Our joint naps are now out of the question, he has a penchant for throwing himself off the bed, then scowling at me, because it’s apparently my fault. Hubs had put doors onto our TV cabinet because the DVD player is the most entertaining thing in the house (next to Captain), although ‘No’ gets a reaction, it’s usually just holding your gaze whilst he continues with whatever he was doing. His standing is wobbly at best so we seem to be getting a head injury a day. Laying still whilst having his nappy changed is now a thing of the past. I am more exhausted then I’ve ever been. He is non stop. And as amazing as it is watching him, marvelling at him, I feel that every day, I lose a bit more of my baby.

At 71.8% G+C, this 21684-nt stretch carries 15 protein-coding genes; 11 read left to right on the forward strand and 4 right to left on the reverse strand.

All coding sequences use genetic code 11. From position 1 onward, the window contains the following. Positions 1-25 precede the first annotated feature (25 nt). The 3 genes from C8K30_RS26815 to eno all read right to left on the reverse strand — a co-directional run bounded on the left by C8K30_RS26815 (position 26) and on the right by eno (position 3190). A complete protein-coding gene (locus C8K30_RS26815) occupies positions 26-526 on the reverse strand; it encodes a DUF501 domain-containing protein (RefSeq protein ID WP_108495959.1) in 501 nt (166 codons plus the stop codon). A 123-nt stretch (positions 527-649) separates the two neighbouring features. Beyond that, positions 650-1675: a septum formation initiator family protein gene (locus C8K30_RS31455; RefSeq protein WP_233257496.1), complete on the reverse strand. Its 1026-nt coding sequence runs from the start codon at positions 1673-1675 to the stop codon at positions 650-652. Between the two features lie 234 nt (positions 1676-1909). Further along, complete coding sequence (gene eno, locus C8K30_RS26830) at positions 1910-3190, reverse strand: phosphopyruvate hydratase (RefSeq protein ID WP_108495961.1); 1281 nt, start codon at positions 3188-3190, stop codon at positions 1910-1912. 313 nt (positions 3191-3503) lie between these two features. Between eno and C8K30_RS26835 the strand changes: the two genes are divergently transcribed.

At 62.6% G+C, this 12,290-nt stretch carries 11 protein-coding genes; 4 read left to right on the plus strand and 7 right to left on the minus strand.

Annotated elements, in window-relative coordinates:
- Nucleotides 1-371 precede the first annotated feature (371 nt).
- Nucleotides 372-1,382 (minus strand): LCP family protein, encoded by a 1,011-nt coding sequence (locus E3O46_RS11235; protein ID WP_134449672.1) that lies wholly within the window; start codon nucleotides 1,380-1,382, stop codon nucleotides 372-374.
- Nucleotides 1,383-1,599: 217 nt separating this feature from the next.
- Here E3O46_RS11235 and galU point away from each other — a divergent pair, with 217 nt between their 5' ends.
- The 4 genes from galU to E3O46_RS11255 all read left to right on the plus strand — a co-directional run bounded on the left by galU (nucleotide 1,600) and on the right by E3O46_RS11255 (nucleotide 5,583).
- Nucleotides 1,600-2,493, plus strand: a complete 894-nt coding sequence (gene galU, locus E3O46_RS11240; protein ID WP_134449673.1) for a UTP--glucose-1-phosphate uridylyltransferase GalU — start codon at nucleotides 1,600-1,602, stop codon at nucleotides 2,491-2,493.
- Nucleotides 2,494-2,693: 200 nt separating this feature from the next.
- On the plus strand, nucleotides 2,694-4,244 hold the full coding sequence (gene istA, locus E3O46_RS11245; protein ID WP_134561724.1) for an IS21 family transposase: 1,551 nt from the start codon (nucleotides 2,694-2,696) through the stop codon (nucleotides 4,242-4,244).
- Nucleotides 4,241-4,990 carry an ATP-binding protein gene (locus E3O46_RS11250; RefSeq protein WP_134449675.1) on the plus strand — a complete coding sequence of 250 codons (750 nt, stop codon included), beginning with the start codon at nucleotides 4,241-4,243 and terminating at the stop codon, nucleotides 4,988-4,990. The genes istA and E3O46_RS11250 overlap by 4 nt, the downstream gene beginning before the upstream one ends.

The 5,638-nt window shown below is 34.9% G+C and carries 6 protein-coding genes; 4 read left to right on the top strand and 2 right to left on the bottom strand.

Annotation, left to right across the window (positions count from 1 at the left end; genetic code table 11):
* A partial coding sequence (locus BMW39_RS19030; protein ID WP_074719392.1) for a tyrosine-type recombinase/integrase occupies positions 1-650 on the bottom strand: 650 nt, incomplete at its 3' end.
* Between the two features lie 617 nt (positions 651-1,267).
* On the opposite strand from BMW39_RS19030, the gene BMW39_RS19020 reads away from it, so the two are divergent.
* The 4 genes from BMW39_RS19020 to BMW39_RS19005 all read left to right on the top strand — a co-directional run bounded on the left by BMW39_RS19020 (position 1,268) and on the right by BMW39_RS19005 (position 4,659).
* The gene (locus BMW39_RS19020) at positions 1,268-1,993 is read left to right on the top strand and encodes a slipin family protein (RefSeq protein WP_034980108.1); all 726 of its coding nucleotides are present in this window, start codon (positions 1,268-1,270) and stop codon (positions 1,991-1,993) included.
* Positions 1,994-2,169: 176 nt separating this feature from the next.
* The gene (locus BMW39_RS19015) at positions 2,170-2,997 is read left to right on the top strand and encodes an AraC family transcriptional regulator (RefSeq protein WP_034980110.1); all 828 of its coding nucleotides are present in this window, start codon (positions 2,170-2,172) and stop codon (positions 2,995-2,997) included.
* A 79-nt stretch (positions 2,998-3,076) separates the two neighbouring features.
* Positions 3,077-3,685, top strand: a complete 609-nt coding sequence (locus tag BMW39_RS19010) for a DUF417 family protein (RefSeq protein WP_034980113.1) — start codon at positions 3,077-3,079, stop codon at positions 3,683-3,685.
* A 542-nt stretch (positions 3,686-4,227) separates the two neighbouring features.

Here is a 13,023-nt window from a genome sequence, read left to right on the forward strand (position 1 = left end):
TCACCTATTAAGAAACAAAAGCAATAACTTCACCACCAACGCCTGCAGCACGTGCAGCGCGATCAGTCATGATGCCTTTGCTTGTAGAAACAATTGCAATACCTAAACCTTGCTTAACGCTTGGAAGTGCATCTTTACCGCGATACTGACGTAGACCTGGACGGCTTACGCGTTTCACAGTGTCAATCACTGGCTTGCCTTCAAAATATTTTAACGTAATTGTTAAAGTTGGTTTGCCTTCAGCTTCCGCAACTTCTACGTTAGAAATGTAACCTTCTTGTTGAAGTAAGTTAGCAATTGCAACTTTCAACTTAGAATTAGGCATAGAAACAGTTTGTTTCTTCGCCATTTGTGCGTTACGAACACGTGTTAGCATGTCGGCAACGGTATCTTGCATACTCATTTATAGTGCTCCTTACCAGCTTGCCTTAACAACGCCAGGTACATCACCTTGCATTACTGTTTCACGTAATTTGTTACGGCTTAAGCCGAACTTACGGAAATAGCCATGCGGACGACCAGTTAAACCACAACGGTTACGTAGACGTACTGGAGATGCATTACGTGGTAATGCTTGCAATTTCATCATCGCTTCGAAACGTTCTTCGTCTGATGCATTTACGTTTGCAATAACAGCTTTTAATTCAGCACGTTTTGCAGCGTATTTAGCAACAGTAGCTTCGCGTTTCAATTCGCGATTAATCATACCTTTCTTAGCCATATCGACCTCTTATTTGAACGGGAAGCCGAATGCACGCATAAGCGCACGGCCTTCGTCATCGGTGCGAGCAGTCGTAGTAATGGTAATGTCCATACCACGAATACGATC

When he was tiny, I’d spend whole afternoons with him curled on my chest, caressing his fluffy hair with my lips. He’s much too busy for curling up on mummy now.

It seems that parenting is a cruel cycle, before you’ve learned to appreciate what you have it changes, it’s gone and it happens so. bloody. quickly.

In other news:

Mum fail of the month was going out without wipes OR nappies the other day.

Wills has his very first picnic yesterday! I was lovely except he was more interested in eating the grass than anything else.

My beautiful bestie has had a beautiful little boy, we’re off for a visit tomorrow, I’m worried what seeing (compared to Wills) a tiny baby will do to my ovaries…